Parlour B refused to provide further implant service. Being disappointed, she asked the Parlour to remove the remaining implanted eyelashes and refund the unused portion of the advance booking but the Parlour agreed only to remove the eyelashes. The complainant queried the veracity of the Parlour advertisement and was also dissatisfied that the Parlour had cut short her real eyelashes while removing the implanted eyelashes. She approached the Council to seek a refund.

Parlour B insisted that the effect of eyelash implants varied from one person to another, so it refused to provide a refund but only agreed to let the complainant change to another beauty service of equivalent value. The complainant did not come back with a further request.

Case 3: Accidental eye contact with eyeliner tattoo ink rendered necessary for medical treatment for itchy and swollen eyes

The complainant went to Beauty Parlour C for an eyeliner tattoo service, including 1 colour and 1 re-colour session for a total price of $1,850. Upon returning home after the treatment, both eyes became swollen, itchy and painful. The next day she consulted a doctor, who indicated that it might be caused by the eyeliner tattoo ink coming into contact with her eyes. She complained to the staff of Beauty Parlour C who verbally promised to provide a refund but later said they needed to seek their company’s approval.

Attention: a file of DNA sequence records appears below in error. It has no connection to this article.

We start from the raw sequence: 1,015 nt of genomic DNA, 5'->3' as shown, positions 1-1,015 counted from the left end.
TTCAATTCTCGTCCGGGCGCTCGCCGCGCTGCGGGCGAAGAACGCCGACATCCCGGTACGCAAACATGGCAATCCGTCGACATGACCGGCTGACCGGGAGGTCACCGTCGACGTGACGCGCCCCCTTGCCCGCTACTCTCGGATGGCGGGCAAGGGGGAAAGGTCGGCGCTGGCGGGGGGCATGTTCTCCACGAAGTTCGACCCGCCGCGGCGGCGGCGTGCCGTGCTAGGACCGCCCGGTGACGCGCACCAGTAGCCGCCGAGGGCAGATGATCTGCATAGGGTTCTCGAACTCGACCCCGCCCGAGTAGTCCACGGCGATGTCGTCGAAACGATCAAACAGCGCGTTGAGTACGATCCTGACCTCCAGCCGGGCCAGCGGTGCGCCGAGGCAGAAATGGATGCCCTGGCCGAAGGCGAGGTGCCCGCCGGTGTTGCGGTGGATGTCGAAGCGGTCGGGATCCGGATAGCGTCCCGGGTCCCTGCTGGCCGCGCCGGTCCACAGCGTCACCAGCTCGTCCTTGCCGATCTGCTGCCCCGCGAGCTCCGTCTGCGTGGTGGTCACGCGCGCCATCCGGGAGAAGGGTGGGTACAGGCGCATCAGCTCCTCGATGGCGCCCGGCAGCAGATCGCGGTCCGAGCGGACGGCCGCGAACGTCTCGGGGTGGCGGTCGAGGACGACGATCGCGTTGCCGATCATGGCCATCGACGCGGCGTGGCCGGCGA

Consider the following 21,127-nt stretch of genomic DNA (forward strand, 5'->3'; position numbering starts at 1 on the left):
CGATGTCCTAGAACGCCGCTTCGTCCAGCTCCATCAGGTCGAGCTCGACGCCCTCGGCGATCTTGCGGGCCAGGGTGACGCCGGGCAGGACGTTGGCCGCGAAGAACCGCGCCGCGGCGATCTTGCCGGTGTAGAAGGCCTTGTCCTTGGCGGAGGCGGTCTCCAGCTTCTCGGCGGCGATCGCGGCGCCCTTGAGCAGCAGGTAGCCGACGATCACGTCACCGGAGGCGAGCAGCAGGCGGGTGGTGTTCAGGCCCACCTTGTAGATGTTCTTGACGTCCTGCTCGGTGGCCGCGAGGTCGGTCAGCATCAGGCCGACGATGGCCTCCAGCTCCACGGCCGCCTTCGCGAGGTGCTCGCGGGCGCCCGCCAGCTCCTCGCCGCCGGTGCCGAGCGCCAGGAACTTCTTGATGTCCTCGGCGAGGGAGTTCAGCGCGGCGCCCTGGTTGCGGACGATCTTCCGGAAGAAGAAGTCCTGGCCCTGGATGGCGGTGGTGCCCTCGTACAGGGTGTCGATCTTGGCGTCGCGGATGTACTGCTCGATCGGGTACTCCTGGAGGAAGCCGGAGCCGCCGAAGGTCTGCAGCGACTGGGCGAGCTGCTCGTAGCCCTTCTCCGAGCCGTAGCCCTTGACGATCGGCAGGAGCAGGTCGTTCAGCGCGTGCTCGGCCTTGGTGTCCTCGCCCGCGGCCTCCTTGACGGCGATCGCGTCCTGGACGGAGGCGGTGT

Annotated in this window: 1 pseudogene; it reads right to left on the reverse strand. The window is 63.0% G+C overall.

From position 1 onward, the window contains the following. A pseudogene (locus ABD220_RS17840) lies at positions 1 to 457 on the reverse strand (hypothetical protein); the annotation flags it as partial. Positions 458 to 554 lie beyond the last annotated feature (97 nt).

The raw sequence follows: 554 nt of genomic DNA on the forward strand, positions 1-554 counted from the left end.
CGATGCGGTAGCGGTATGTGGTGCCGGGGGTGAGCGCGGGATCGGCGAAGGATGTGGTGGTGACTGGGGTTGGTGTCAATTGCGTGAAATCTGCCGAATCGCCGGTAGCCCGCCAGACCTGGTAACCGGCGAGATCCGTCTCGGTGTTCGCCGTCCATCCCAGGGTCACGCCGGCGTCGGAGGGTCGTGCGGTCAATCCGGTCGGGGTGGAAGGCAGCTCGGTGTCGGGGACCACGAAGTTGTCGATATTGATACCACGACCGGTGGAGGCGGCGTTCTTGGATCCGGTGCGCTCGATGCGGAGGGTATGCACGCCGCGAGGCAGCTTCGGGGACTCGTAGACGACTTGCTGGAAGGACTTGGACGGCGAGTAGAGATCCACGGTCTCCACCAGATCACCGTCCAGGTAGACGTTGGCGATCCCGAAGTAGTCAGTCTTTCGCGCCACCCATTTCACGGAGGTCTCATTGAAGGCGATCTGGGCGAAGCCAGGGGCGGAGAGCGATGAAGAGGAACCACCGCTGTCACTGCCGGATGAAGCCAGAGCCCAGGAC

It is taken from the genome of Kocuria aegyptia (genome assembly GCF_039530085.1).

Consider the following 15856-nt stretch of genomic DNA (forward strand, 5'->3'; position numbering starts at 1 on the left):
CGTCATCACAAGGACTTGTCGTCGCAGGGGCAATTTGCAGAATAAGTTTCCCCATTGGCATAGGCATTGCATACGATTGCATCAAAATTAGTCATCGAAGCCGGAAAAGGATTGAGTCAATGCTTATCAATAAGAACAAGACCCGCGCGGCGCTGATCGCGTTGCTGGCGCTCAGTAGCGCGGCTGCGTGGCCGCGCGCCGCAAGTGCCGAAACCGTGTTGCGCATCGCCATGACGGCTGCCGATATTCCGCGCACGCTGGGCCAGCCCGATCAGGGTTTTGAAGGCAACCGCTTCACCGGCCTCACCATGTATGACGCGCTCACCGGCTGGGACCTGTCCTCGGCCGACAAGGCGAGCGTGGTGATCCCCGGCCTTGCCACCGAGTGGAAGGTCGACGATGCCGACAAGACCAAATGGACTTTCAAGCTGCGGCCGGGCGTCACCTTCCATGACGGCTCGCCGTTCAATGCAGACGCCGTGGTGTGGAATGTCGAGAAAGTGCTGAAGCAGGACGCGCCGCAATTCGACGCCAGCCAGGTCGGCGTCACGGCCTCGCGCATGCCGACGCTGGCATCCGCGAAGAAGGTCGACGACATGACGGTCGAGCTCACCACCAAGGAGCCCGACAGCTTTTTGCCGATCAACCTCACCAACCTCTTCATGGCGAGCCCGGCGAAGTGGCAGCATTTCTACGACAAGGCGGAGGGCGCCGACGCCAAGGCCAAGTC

One week later, the manager of Beauty Parlour C contacted her and said that they had never received a similar complaint from other customers and that it might have been due to her relatively sensitive skin. The Parlour suggested that the remaining unused re-colouring service be changed to an eyebrow tattoo or other treatment. However, the complainant declined lest there would be another adverse allergic reaction. She lodged a complaint with the Council, requesting that while she had no intention to seek compensation for her medical expenses, the remaining half of the service should be refunded: i.e. $900. Also, the complainant had paid cash for the treatment without official receipt, so the payment could be proved only in the communication records with Beauty Parlour C.